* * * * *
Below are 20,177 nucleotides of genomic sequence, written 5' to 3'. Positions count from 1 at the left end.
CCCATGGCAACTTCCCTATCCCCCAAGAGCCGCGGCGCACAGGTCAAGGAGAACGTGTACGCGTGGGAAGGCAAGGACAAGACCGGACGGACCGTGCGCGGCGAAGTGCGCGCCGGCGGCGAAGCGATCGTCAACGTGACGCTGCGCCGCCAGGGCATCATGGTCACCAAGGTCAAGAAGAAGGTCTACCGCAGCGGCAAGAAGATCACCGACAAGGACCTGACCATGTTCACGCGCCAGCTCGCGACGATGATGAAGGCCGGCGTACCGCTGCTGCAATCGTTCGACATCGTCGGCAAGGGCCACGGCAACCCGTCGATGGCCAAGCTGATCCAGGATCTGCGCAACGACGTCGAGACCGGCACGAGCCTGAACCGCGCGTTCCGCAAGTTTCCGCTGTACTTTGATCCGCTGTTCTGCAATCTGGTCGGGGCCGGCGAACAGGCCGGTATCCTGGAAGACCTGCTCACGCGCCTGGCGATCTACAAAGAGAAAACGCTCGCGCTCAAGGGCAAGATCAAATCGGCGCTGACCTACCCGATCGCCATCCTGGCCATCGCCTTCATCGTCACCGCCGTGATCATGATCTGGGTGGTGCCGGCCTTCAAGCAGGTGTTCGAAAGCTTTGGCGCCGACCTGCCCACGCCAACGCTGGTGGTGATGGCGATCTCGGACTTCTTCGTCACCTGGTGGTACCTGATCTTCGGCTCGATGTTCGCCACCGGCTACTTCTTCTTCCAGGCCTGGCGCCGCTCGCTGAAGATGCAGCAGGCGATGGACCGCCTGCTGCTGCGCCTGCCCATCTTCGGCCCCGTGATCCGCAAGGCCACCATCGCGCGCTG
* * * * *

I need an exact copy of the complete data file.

Below are 20,177 nucleotides of genomic sequence, written 5' to 3'. Positions count from 1 at the left end.
CCCATGGCAACTTCCCTATCCCCCAAGAGCCGCGGCGCACAGGTCAAGGAGAACGTGTACGCGTGGGAAGGCAAGGACAAGACCGGACGGACCGTGCGCGGCGAAGTGCGCGCCGGCGGCGAAGCGATCGTCAACGTGACGCTGCGCCGCCAGGGCATCATGGTCACCAAGGTCAAGAAGAAGGTCTACCGCAGCGGCAAGAAGATCACCGACAAGGACCTGACCATGTTCACGCGCCAGCTCGCGACGATGATGAAGGCCGGCGTACCGCTGCTGCAATCGTTCGACATCGTCGGCAAGGGCCACGGCAACCCGTCGATGGCCAAGCTGATCCAGGATCTGCGCAACGACGTCGAGACCGGCACGAGCCTGAACCGCGCGTTCCGCAAGTTTCCGCTGTACTTTGATCCGCTGTTCTGCAATCTGGTCGGGGCCGGCGAACAGGCCGGTATCCTGGAAGACCTGCTCACGCGCCTGGCGATCTACAAAGAGAAAACGCTCGCGCTCAAGGGCAAGATCAAATCGGCGCTGACCTACCCGATCGCCATCCTGGCCATCGCCTTCATCGTCACCGCCGTGATCATGATCTGGGTGGTGCCGGCCTTCAAGCAGGTGTTCGAAAGCTTTGGCGCCGACCTGCCCACGCCAACGCTGGTGGTGATGGCGATCTCGGACTTCTTCGTCACCTGGTGGTACCTGATCTTCGGCTCGATGTTCGCCACCGGCTACTTCTTCTTCCAGGCCTGGCGCCGCTCGCTGAAGATGCAGCAGGCGATGGACCGCCTGCTGCTGCGCCTGCCCATCTTCGGCCCCGTGATCCGCAAGGCCACCATCGCGCGCTG